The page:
Corrosion / weathering
Corrosion and weathering are both major contributors to overall costs. Globally around 5 tonnes of steel are lost every second due to corrosion. Causing huge global costs and a significant influence on environmental conditions. Around 30% of this staggering €17.5 billion price tag can be prevented by basic corrosion testing. Not only the impact of corrosion on the environment is essential also its influence on insurance costs and installation off times.
Corrosion and weathering
Corrosion and weathering have both separate causes of weather influences. Where corrosion often refers to the degradation of the metal substrate or the delamination of the paint, weathering usually is about the degradation of the coating film.
Corrosion is mainly the product of humidity, an oxidizing agent and an accelerator. This accelerator can be one of many things, examples are aggressive ions like Chlorides and sulfates, but also electrical currents, are a significant influence. The many form of corrosion all have their own background and origin. Examples of corrosion forms are uniform, stress, pitting, bi-metal corrosion.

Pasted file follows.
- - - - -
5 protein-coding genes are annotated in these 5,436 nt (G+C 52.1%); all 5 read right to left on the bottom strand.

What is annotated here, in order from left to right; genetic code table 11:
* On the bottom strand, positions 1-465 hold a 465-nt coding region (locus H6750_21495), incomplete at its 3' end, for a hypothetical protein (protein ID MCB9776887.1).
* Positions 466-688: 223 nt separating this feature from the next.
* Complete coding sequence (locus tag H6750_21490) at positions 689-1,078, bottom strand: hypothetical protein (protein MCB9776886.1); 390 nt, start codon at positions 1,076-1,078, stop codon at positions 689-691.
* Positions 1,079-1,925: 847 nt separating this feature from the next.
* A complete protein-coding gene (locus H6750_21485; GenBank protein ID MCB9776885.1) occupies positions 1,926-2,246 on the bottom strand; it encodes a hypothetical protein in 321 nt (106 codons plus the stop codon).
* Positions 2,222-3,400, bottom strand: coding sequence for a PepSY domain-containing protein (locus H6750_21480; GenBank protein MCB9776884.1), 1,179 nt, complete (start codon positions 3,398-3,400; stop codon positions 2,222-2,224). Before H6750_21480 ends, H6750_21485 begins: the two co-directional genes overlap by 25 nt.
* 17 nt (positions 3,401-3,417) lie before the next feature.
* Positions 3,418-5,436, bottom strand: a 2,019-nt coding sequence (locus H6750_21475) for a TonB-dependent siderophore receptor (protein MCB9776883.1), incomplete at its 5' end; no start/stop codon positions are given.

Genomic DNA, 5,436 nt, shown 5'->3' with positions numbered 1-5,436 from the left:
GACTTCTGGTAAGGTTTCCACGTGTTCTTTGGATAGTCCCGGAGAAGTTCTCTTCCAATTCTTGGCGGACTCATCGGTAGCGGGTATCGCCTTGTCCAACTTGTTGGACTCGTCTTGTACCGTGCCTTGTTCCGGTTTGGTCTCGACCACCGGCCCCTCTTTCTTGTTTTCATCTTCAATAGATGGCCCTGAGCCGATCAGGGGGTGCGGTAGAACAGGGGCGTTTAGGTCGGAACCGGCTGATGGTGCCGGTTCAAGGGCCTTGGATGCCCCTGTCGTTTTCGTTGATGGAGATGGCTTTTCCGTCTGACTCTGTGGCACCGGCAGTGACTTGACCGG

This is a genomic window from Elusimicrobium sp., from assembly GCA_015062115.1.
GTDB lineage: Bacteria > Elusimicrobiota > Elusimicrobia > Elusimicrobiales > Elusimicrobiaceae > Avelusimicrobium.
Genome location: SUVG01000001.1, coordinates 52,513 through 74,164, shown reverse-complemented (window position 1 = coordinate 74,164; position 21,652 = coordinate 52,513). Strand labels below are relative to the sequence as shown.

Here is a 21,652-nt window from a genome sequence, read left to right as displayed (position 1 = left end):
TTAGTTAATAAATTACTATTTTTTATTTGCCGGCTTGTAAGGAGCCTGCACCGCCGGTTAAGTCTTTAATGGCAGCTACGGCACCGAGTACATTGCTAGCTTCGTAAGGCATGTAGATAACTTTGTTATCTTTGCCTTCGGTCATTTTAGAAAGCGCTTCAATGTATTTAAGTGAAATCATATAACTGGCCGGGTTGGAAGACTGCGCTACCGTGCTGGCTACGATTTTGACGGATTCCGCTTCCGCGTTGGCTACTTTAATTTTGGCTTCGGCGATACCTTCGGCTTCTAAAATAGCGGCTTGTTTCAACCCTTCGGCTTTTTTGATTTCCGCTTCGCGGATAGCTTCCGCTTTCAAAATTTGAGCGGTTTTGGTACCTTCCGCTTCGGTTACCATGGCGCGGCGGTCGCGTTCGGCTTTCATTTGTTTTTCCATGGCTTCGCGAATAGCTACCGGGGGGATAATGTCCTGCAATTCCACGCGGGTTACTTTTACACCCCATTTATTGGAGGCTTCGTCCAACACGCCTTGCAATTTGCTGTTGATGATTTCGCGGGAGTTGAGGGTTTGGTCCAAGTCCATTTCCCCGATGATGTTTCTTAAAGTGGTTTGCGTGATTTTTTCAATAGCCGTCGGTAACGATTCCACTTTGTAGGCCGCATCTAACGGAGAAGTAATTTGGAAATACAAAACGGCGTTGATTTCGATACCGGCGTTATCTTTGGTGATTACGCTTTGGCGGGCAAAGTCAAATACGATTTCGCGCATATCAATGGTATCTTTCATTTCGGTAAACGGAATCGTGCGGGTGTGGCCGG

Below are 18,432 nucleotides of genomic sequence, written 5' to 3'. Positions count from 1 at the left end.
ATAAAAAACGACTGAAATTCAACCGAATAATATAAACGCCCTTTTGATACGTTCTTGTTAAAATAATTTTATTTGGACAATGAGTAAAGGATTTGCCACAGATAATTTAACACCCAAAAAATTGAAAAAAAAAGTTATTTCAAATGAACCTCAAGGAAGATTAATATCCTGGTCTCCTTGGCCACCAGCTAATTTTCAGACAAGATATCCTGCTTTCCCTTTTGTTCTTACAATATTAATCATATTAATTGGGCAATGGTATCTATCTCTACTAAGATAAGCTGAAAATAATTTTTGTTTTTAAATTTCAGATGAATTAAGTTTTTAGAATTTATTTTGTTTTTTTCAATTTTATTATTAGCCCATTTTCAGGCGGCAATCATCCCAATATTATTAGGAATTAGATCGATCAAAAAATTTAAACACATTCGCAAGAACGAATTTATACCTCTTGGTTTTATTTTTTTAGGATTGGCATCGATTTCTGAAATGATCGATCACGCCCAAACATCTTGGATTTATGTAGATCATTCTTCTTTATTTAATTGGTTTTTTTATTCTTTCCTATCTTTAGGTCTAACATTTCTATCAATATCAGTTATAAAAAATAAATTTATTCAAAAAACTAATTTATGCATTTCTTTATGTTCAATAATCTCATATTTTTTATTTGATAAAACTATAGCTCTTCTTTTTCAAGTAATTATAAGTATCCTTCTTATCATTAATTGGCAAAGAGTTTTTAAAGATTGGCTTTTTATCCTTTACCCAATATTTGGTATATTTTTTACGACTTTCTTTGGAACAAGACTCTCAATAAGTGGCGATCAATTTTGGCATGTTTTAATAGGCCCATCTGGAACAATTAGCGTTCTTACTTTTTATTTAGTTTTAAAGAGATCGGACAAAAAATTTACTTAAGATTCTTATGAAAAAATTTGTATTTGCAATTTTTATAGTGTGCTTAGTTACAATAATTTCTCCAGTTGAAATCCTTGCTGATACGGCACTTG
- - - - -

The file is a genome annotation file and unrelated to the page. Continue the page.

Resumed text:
Weathering is caused by different factors, and has a milder effect on structural strength but a high effect on visual performance. A sports car that is only shiny for the first month and then loosing its gloss and color due to weathering; UV lights; leaching of pigments and destabilization by temperature are only some examples. Weathering is manifested by creating visual defects on the surface. Degradation of binders and pigments are the main problem. When a binder degrades, often smaller pigment starts to leach out. This will cause paint to loose its color and gloss.
Types of corrosion tests
When performing a corrosion test there is a choice of multiple types of test. Neutral environments to acidic acid, UV lighted or Cupper accelerated corrosion tests, and continuous or cyclic tests. In order to select the right test it is important to realize what type of corrosion or weathering you are trying to simulate. Industrial and national standards are often the biggest resource in the maze of corrosion test standards.
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